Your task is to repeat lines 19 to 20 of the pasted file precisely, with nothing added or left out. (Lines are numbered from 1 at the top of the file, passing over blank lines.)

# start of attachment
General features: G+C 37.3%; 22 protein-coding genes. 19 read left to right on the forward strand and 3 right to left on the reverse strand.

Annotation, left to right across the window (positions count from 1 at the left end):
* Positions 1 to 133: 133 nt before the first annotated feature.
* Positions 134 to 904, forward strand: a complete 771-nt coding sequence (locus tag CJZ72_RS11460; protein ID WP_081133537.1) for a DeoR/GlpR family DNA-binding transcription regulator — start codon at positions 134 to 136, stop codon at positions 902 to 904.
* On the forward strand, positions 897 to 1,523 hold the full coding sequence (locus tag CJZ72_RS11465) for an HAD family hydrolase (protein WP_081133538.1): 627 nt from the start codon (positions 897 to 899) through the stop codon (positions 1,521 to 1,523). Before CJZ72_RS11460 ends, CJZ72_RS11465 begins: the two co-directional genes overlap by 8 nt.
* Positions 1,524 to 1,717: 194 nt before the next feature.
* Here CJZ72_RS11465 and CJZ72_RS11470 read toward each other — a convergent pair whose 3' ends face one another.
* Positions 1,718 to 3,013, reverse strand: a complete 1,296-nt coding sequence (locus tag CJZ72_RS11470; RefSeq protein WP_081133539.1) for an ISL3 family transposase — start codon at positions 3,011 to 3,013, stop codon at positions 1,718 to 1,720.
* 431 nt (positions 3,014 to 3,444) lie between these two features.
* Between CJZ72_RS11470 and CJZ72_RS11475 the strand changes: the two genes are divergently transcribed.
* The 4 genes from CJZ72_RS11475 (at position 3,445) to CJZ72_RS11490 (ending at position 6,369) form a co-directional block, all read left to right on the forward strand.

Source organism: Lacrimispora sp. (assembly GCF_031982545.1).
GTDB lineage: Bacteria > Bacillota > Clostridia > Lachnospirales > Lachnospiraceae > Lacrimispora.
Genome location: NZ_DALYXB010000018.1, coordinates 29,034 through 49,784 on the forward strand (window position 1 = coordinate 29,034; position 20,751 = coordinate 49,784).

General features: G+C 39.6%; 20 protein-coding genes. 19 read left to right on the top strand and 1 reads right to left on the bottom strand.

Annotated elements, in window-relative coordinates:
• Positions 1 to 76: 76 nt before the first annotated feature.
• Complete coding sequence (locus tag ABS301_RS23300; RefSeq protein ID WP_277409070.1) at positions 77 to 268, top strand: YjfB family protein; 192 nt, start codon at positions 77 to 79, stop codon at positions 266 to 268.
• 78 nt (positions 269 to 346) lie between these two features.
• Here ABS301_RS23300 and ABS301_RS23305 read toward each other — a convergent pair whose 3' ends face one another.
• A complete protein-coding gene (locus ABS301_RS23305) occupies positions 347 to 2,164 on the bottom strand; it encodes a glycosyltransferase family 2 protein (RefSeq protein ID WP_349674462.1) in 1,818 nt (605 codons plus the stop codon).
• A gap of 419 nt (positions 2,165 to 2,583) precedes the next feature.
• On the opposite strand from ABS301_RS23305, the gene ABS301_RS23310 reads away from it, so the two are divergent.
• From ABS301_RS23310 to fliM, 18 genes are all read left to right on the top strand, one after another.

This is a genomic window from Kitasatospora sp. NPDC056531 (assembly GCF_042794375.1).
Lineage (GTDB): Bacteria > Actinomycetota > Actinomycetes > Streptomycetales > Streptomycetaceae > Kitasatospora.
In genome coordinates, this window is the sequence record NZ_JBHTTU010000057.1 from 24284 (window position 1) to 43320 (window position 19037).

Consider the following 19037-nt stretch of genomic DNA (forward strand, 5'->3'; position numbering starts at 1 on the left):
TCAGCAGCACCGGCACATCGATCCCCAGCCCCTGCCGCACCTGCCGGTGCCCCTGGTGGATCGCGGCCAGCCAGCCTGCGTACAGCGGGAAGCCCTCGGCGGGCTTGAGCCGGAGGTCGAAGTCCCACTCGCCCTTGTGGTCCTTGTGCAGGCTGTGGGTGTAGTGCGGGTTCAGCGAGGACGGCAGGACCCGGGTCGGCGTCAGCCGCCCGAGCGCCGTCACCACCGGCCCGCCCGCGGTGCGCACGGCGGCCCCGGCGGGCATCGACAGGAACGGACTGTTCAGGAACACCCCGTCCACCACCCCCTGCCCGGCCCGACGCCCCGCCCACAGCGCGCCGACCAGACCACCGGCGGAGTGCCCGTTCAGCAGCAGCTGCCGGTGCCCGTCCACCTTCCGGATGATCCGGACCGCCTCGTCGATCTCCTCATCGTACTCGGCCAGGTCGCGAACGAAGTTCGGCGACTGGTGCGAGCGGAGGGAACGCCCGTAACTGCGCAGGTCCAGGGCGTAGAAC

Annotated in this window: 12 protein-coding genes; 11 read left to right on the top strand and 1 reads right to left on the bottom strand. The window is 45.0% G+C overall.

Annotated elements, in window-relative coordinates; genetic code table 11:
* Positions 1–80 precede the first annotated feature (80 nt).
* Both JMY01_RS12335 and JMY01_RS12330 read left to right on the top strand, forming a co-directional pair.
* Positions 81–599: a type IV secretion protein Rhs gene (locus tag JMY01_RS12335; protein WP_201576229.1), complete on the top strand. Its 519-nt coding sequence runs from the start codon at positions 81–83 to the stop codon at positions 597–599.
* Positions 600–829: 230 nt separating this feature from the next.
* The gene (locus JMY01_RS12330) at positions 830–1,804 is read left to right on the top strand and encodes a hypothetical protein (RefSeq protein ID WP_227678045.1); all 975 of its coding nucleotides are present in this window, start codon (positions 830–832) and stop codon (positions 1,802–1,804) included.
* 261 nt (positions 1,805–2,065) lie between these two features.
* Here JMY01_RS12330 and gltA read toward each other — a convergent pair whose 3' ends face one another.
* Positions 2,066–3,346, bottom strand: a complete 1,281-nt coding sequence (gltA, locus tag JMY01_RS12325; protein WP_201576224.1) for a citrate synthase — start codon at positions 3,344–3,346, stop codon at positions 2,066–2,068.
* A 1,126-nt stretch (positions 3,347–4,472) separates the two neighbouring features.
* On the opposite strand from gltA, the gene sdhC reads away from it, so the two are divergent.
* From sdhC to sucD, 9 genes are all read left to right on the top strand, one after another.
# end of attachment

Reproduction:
• 78 nt (positions 269 to 346) lie between these two features.
• Here ABS301_RS23300 and ABS301_RS23305 read toward each other — a convergent pair whose 3' ends face one another.